Although the Galician dream is only a few years old, it has now allowed me to fulfil a dream which I have held since I was a spotty teenager. As a child and young teenager there were always three cars that I wanted to own. These weren't cars that my Dad ever owned, they weren't cars that I'd ever been inside, but they were my 'poster cars' that adorned my bedroom wall and filled the pre-pubescent dreams of a driver wannabee.
Car One - a Ford Transit. Multi-purpose, big roof for CB aerials, plenty of space for stereo equipment and room for a party in the back. Then I drove loads of them, up and down the country, on a regular basis for work, and the novelty soon wore off.
Car Two - a BMW. I didn't care about the model, or the engine size, or the colour. I just had an irrational desire to have that blue & white roundel on the steering wheel in front of me. I am currently on my 12th, in ninteen years, and have never been disappointed. They really are the ultimate driving machine, nothing compares.
Car Three - A Landrover Defender. The ultimate utalitarian vehicle, beloved of the working class and royalty alike. The 'go anywhere', 'do anything' utility vehicle. A proper 4x4, and the best by far. And I think you know what is coming next.... On saturday, the long suffering, Amanda accompanied me to north Nottinghamshire to collect my new chariot, bought especially for my impending trip to Galicia. I'd bid for, and won, the blue 1986 Landrover Defender 90 pick-up on e-bay on the strength of five photographs, and three e-mails with the seller. I never expected to win the auction.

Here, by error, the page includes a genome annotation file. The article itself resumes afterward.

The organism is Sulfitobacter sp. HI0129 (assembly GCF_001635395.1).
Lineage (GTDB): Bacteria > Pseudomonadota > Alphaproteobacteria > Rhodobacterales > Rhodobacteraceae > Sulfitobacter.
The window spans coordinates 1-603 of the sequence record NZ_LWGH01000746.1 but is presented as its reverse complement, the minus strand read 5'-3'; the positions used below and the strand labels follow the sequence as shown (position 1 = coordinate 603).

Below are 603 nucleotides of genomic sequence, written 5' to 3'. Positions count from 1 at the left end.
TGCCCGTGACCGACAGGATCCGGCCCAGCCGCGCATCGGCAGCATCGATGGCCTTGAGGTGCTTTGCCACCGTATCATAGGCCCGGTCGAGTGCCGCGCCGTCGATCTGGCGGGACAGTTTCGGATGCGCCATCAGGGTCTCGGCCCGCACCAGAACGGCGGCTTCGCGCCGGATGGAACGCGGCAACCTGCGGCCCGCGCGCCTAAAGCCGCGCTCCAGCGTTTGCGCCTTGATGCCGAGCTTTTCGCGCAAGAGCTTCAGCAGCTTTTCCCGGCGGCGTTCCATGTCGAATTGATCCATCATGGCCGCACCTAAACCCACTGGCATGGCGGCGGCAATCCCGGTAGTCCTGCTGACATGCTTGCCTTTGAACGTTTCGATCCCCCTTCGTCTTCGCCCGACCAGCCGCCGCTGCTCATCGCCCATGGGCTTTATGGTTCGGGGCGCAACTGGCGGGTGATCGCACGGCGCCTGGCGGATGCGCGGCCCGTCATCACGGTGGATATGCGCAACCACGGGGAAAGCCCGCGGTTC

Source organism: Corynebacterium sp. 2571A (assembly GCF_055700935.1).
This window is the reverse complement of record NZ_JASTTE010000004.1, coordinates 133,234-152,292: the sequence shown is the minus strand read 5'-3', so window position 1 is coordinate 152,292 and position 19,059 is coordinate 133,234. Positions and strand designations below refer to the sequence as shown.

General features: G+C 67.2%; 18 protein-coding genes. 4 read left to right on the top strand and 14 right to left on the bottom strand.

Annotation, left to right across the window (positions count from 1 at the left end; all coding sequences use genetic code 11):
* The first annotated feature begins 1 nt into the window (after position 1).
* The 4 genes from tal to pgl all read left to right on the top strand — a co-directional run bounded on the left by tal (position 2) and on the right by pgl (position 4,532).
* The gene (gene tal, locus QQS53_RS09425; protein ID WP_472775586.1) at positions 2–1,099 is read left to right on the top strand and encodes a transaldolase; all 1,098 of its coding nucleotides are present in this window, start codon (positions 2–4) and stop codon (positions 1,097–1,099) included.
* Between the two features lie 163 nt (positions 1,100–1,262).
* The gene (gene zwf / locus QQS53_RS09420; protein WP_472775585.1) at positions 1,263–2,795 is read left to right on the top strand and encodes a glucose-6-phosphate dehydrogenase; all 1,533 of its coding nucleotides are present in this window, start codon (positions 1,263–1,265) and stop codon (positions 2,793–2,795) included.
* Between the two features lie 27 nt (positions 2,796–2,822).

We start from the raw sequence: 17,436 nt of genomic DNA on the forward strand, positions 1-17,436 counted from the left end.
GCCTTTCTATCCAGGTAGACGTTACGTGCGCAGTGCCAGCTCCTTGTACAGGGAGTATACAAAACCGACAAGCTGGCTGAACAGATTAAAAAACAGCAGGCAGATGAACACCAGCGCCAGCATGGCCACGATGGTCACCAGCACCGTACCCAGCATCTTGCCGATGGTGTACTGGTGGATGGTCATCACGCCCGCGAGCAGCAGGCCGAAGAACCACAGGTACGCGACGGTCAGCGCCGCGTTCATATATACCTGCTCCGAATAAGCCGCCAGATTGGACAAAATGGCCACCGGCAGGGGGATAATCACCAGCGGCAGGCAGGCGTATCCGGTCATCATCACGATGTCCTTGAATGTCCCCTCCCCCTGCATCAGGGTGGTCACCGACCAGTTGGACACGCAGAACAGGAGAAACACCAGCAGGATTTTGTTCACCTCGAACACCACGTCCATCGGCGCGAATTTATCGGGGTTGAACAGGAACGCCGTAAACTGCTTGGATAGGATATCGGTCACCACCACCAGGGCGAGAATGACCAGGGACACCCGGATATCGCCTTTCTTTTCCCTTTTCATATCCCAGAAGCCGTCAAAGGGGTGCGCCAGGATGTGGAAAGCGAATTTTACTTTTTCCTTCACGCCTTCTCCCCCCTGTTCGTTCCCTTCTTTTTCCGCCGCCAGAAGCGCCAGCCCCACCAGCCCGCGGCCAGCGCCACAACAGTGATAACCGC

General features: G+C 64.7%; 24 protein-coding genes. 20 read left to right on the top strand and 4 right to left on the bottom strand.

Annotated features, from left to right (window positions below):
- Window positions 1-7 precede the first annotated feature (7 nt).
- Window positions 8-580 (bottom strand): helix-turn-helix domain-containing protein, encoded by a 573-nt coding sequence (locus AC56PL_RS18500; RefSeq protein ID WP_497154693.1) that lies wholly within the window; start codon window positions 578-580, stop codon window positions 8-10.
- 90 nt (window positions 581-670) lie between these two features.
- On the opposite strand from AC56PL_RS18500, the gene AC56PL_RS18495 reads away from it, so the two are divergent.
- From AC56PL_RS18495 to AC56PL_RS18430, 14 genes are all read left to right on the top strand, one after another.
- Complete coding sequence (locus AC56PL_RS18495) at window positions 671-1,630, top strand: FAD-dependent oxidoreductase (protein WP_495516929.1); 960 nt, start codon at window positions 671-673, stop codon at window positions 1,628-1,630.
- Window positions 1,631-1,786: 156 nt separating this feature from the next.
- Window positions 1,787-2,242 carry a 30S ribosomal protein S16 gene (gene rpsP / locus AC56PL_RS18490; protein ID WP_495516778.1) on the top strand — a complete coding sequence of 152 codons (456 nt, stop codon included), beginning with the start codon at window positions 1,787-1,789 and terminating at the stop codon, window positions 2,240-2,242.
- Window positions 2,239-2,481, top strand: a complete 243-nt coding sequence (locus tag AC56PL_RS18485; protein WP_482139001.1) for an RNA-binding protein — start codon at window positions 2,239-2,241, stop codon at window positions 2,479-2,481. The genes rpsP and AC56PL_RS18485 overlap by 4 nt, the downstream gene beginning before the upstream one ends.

I'd put in a speculative low bid and almost forgotten about it, but at 5pm on the 19th September (my birthday) I got an e-mail from e-bay and I'd treated myself to a 'landy', the car of my dreams, almost twenty-five years to the day after I passed my driving test. She's also twenty-five years old but has covered just 90,000 miles, and I have all the past MoT's to prove it. She worked on a farm for the first twenty years of her life, at the beck-and-call of a pig farmer, (don't tell Carlos or he may get ideas) and only did 3k per annum. The three owners since then have put a few more miles on, but really she's still only just run in.
She does have a few foibles, but so would you after twenty-five years hard labour.
The choke has to be kept open with a clothes peg, the bonnet released with pair of pliers, the hazard warning lights switch is jammed in the off position, and you have to wind the window down to open the doors. She does 18mpg but mercifully is converted to run on LPG, although the down side is that there are only a small number of LPG stations in Galicia.
I am also not the best shape for driving a vehicle that appears to have been designed for very slim giants with short arms. The steering wheel will eventually polish a line in my jumper where it rubs on my ample girth, and I can only really drive it comfortably with the drivers window wound down, to save me bashing my elbows every time I round a corner.
But I love it. My childhood illusions remain intact, all I am wondering now is 'why did it take me such a bloody long time to buy one!'. We're going to have a great time together in Spain!